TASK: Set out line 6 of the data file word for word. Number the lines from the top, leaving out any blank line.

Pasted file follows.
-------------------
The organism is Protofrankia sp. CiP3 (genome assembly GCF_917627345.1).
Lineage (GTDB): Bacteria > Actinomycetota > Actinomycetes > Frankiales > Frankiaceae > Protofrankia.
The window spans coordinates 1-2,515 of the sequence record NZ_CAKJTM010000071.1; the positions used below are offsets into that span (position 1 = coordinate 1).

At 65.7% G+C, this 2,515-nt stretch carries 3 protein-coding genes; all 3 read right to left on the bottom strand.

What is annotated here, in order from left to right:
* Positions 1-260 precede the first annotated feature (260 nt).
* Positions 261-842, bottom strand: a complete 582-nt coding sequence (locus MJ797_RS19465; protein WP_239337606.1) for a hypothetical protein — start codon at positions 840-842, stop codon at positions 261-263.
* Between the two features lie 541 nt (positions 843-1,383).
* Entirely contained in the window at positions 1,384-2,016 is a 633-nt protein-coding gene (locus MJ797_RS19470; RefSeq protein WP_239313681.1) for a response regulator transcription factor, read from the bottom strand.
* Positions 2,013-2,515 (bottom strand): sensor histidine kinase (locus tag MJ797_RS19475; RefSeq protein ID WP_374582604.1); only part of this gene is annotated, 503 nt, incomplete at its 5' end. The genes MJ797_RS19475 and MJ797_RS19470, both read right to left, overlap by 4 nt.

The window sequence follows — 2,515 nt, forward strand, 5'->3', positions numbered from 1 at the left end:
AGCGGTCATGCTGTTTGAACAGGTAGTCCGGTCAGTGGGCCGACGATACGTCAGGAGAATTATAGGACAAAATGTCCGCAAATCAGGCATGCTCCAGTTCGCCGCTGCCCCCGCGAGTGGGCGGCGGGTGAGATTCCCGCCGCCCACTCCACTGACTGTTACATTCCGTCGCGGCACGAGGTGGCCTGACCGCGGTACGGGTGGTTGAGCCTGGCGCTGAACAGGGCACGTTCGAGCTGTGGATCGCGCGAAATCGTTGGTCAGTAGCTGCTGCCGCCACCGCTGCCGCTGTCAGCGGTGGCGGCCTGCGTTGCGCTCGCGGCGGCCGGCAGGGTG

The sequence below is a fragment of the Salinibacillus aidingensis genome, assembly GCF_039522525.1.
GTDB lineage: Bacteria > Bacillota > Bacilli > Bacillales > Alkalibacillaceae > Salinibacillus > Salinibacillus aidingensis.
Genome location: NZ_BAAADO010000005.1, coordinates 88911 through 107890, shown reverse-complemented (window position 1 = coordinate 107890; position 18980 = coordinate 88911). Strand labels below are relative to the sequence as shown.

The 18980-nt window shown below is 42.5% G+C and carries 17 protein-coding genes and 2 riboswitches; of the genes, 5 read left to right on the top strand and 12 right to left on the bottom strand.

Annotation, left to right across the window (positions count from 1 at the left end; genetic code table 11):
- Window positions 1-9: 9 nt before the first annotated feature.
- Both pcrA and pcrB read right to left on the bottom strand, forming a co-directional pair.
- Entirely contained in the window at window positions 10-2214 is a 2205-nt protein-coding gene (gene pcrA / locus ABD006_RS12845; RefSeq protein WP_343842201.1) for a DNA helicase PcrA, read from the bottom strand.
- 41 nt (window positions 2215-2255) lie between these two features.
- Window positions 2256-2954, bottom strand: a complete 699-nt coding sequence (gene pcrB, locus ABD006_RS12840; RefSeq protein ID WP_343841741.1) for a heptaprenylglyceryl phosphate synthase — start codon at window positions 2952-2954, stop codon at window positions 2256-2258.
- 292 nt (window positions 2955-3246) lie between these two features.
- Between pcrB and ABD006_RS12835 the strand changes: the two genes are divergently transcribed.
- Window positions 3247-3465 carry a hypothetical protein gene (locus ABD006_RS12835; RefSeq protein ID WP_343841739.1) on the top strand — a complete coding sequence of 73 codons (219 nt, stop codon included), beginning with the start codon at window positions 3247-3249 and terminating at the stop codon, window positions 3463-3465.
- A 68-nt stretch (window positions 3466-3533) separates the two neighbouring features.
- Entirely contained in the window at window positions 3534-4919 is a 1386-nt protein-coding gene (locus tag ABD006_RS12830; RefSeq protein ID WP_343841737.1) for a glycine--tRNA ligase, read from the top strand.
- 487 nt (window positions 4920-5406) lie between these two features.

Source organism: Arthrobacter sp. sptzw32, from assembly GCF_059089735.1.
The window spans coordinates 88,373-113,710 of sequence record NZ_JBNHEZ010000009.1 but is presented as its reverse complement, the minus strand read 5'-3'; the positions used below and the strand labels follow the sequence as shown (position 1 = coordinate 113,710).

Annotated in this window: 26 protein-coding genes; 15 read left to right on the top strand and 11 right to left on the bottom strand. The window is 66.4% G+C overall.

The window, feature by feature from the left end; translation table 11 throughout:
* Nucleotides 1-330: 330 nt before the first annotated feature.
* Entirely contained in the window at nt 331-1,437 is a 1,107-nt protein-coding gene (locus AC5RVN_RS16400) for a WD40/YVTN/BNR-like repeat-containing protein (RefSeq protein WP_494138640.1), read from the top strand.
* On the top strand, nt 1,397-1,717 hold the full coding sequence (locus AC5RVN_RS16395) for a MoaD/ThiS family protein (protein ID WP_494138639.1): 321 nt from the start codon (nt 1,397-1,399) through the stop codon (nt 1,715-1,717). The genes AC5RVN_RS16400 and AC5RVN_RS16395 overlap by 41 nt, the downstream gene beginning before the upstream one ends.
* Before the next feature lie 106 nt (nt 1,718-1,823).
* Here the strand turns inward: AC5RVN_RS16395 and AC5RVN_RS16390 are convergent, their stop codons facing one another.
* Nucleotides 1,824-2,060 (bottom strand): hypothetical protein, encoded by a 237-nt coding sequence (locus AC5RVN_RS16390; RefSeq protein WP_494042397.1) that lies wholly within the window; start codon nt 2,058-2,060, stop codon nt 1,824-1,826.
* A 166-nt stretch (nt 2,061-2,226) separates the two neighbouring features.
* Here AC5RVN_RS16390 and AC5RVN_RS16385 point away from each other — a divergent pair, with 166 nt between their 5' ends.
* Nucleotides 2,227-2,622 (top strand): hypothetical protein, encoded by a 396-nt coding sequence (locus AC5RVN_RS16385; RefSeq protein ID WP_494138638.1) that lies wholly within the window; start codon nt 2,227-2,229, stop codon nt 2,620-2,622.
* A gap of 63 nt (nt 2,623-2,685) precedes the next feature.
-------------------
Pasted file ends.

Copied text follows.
* Positions 1-260 precede the first annotated feature (260 nt).